How your credit score works

Credit scores can be difficult to understand unless you have the right information, but they’re actually really important if you want finance in the future, like mortgages and loans. Not to worry though, because this guide tells you everything you need about how your credit score works.

Published

24 Apr 2018

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1. What is a credit score?

When you apply for credit – whether it’s a loan, a mortgage or even a mobile phone contract – your lender will want to know whether or not you’re someone they want to lend money to.

To help them decide, they’ll look at your credit score - which is a rating that’s worked out based on your credit history, past repayments and current borrowing. At its most basic level, your credit score is a profile that shows banks how good you are at paying back and managing money.

2. What does a credit score do?

Your credit score lets lenders how well you handle your finances. They’ll look at things like:

  • Whether you’ve had loans or credit cards before
  • How you managed repayments
  • How many different types of credit you’ve had
  • Whether you have any defaults against your name

Your track record is then used to calculate a simple score. The higher the score, the less of a risk your bank thinks you are.

Another little help: Not all lenders have the same scoring criteria, but thankfully, eligibility calculators and checkers may give you a way of seeing how likely you are to be accepted for a credit card, without impacting your credit score. This can be helpful because if you apply in full and get rejected, or complete multiple applications, it could hurt your credit score.

man buying things with credit card

3. Why do I want a good credit score?

Lots of reasons! For starters, a good credit score should make it easier for you to take out credit, which is really important if you’re looking to make big life changes.

Your score will help banks decide if you can get a mortgage, take out a loan or buy expensive items on finance. It can also help you get approved for a new store card or mobile phone contract.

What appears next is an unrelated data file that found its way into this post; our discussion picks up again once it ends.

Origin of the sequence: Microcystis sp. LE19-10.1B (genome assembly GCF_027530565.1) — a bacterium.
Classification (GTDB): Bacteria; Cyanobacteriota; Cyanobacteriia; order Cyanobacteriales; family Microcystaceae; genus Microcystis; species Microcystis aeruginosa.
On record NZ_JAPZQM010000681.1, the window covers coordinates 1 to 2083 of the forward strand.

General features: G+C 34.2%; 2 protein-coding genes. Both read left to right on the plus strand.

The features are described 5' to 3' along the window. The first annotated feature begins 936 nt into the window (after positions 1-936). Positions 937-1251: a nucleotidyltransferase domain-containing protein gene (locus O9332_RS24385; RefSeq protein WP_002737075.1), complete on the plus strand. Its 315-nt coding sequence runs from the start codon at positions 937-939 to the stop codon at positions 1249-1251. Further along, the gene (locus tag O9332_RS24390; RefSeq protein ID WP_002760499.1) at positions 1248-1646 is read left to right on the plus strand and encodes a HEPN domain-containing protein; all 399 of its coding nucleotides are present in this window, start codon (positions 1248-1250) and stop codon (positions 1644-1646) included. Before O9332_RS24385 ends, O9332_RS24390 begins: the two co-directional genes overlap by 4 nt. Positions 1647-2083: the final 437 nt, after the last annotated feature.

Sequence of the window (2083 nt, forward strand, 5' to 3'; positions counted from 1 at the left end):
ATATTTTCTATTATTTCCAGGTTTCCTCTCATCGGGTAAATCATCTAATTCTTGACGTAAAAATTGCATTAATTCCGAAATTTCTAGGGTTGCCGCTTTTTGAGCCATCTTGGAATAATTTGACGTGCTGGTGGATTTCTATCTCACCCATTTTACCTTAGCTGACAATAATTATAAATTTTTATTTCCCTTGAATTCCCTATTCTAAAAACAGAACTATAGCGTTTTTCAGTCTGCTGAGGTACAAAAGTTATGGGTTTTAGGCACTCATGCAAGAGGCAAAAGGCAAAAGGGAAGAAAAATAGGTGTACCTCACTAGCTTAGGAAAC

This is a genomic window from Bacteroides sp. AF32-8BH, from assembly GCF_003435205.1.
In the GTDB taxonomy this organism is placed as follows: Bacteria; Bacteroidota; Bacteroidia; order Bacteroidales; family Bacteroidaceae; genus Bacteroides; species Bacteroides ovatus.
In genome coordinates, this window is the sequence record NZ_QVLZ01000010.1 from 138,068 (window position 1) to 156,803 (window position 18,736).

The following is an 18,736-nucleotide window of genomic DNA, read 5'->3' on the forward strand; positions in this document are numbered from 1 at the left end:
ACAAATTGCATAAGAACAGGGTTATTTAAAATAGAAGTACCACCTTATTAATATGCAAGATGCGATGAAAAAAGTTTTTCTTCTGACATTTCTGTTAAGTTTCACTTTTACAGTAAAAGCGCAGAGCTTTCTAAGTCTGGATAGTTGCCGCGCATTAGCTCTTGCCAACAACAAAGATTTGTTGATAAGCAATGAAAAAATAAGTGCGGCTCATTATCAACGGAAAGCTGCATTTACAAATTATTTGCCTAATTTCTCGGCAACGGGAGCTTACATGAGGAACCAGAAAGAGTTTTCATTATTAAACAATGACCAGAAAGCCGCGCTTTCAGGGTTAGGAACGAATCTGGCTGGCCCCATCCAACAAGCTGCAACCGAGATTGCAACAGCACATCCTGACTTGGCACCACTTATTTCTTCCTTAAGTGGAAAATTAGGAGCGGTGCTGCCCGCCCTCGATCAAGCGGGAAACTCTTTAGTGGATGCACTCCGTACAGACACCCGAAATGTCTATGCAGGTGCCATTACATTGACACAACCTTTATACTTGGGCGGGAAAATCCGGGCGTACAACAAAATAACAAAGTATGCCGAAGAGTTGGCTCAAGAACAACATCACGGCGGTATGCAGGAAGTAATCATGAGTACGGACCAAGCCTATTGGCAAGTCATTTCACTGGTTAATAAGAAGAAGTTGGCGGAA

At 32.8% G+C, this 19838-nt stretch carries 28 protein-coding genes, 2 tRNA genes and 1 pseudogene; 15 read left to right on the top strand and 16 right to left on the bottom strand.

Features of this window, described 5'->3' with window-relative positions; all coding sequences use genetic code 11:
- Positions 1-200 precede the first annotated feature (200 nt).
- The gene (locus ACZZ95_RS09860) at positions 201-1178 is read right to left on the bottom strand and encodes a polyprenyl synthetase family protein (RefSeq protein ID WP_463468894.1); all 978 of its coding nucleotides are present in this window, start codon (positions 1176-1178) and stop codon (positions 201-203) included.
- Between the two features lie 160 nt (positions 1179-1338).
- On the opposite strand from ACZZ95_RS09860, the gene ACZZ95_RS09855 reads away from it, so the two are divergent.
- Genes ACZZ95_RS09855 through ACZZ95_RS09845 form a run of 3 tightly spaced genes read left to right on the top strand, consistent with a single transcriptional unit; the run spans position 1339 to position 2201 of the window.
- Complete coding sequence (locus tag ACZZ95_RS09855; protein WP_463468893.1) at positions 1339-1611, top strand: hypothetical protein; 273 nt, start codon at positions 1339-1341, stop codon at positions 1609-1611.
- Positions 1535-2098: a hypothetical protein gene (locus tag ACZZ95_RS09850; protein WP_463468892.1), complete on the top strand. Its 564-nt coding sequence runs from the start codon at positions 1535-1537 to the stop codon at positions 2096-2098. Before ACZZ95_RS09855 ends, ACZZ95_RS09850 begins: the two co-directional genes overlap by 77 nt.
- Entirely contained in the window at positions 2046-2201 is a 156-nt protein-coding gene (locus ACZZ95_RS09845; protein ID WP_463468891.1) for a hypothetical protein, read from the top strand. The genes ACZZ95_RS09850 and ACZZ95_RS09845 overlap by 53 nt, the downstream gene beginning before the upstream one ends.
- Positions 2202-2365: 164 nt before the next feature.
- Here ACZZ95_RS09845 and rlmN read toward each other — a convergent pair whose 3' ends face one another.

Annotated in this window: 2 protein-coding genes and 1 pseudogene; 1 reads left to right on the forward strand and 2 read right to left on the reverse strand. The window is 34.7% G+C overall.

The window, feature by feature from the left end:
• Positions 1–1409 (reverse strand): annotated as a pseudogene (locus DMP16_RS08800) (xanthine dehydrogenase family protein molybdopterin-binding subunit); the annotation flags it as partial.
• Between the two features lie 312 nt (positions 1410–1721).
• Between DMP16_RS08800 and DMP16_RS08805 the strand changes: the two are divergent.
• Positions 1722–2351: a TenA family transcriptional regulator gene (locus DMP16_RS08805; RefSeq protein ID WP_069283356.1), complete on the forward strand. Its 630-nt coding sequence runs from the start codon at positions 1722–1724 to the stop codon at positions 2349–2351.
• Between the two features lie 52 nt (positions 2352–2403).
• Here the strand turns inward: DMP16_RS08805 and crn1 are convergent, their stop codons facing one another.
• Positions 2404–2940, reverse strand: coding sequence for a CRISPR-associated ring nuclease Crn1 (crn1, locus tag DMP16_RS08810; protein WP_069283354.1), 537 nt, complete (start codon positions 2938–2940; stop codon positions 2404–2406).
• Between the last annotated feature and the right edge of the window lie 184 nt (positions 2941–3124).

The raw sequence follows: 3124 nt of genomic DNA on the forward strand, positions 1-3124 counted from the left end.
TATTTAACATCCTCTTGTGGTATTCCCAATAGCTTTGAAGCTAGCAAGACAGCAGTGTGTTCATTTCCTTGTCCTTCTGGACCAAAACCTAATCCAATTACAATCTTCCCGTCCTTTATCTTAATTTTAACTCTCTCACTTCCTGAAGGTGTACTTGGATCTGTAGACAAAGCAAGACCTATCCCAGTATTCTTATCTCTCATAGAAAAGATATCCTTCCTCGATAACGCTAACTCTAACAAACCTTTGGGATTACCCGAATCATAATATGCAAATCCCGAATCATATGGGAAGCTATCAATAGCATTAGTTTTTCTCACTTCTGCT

4. What happens if I've got a low credit score?

If you’ve got a low score, banks and lenders are more likely to see you as a risk. They may be wary of your ability to pay back what you borrow, and worry about you missing repayments.

This means you may get turned down, or be offered credit at a less favourable rate of interest. Thankfully, if you have a bad credit score, there are plenty of things you can do to improve it.

5. How can I improve my credit score?

There are many ways to improve your credit score, but bear in mind that they might not all apply to you – as everyone has their own unique circumstances. Sites like Noddle and Experian might be able to help if you’re unsure of where you stand.

Here are some common credit score factors to keep in mind.

  • Paying rent and utility bills on time, and spending sensibly shows banks that you’re responsible with money.
  • Applying for a credit card, meeting minimum monthly payments and paying off balances in full could show that you are responsible with credit.
  • The fewer credit cards you have, the easier it should be to pay off your monthly balances.
  • Lenders will look at the amount of credit you have available, so unused credit cards could affect your rating.
  • Joint accounts, mortgages, cards or loans with people who have low credit scores can affect your credit rating (also known as 'financial association').
  • Credit agencies use the electoral roll as a way to identify you, which is why people sign up to the roll before they apply for a credit card.
  • Each request for credit is recorded and being turned down could actually lower your credit rating. If a person is refused credit, it might be in their best interests to wait a while before applying for any credit again.
  • Your credit report includes details of fraud or fraud committed against you. In the CIFAS section of your report, you can check whether suspected fraud is on your file. You can find out more on the CIFAS website.

6. How can I check my credit score?

Checking your credit score lets you see where you stand, and what sort of progress you’ve made. The Consumer Credit Act gives you the right to a free credit check and you can do it online through the three biggest agencies:

If you spot anything wrong or incorrect in your report, you can ask the credit check agency to fix them.

Another little help: If you’re consolidating your credit and looking to reduce your number of credit cards, be sure to look at features like low APRs or 0% interest balance transfers. You can compare our credit cards online here.

7. Can I have a credit score without a credit card?

In short: yes, as the score is pulled from a variety of sources, including any loans you’ve taken out. Ultimately though, credit cards offer lenders a reliable way to see how well you handle credit, so they’re a big factor in determining your score.

Don’t panic if you’ve got a low score, as some banks actually offer credit cards to help people repair or build their credit rating. Find out more about our Foundation card here.

Another little help: It’s worth remembering that taking out a credit card isn’t enough to get a good credit score, you need to use it responsibly too.

Important information

The content on this page aims to offer an informative introduction to the subject matter but does not constitute expert financial advice specific to your own situation. All facts and figures were correct at time of publication and were compiled using a range of sources.